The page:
Commentary by Marc H. Morial, President National Urban League
WASHINGTON - “These outstanding honorees…have lived extraordinary lives that have inspired us, enriched our culture, and made our country and our world a better place.” President Barack Obama
With all the drama surrounding jobs and tax cuts lately, you may have missed a recent bit of good news. President Obama has announced that next year, he will present the 2010 Medal of Freedom, the nation’s highest civilian honor, to 14 outstanding individuals. Among them are Maya Angelou, Bill Russell and John Lewis, three African Americans who overcame barriers of hatred and racism to make historic contributions to American democracy, human dignity and civil rights.
Dating back to the Administration of President Truman, the Medal of Freedom is “presented to individuals who have made especially meritorious contributions to the security or national interests of the United States, to world peace, or to cultural or other significant public or private endeavors.” Past winners have included Mother Teresa, Colin Powell, Dorothy Height, Thurgood Marshall and Duke Ellington. We applaud President Obama for adding Maya Angelou, John Lewis, and Bill Russell to that esteemed company. In making his announcement here is what the President said:
“Dr. Maya Angelou is a prominent and celebrated author, poet, educator, producer, actress, filmmaker, and civil rights activist, who is currently the Reynolds Professor of American Studies at Wake Forest University. She has served on two presidential committees, was awarded the Presidential Medal for the Arts in 2000 and the Lincoln Medal in 2008.
John Lewis is an American hero and a giant of the Civil Rights Movement. He served as chairman of the Student Nonviolent Coordinating Committee (SNCC), helped to organize the first lunch-counter sit-in in 1959 at the age of 19, and was the youngest speaker at the 1963 March on Washington. In May 1961, he participated in the initial Freedom Ride, during which he endured violent attacks in Rock Hill, South Carolina, and Montgomery, Alabama. In 1964, he helped to coordinate the Mississippi Freedom Project, and, in 1965, he led the Selma-to-Montgomery march to petition for voting rights where marchers were brutally confronted in an incident that became known as “Bloody Sunday.” Eight days later, President Johnson addressed a joint session of Congress, condemned the violence in Selma, and called for passage of the Voting Rights Act, which was enacted within months. Since 1987, John Lewis has continued his service to the nation as the U.S. Representative for Georgia’s 5th District, which encompasses all of Atlanta.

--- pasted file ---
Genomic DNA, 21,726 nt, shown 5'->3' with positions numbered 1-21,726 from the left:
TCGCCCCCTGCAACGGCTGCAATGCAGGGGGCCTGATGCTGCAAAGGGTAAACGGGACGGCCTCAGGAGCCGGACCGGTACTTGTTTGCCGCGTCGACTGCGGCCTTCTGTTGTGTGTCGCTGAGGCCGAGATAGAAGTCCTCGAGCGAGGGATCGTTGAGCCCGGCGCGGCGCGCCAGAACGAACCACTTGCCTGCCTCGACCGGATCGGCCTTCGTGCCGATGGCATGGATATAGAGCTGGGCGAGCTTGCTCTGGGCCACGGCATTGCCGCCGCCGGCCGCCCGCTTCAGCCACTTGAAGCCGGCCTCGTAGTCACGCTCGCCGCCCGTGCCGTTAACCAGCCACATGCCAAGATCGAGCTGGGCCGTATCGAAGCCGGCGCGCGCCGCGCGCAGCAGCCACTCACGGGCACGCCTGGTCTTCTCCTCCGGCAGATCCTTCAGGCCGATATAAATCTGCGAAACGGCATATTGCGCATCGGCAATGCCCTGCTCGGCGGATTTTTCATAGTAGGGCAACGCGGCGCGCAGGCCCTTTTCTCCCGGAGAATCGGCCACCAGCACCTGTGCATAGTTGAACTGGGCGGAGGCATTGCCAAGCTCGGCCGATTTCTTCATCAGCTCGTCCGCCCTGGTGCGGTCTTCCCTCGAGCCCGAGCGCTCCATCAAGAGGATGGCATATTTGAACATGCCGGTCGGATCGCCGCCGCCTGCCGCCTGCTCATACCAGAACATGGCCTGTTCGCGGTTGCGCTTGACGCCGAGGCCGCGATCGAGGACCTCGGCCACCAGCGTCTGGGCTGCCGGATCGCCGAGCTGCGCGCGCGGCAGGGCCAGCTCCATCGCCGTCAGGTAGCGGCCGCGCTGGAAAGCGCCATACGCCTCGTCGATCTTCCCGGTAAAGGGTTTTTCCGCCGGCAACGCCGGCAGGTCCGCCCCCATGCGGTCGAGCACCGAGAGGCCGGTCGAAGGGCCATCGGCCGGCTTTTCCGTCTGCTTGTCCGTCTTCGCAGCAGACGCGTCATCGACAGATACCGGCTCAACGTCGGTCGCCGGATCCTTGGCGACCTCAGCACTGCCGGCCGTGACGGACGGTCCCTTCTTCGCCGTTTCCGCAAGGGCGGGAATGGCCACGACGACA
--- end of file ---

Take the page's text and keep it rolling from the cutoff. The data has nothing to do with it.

Bill Russell is the former Boston Celtics’ Captain who almost single-handedly redefined the game of basketball. Russell led the Celtics to a virtually unparalleled string of eleven championships in thirteen years and was named the NBA’s Most Valuable Player five times. The first African American to coach in the NBA—indeed he was the first to coach a major sport at the professional level in the United States—Bill Russell is also an impassioned advocate of human rights. He marched with Dr. Martin Luther King, Jr., and has been a consistent advocate of equality.”
As we enter the holiday season, let us pause to give thanks for these three outstanding Medal of Freedom honorees who continue to light our way.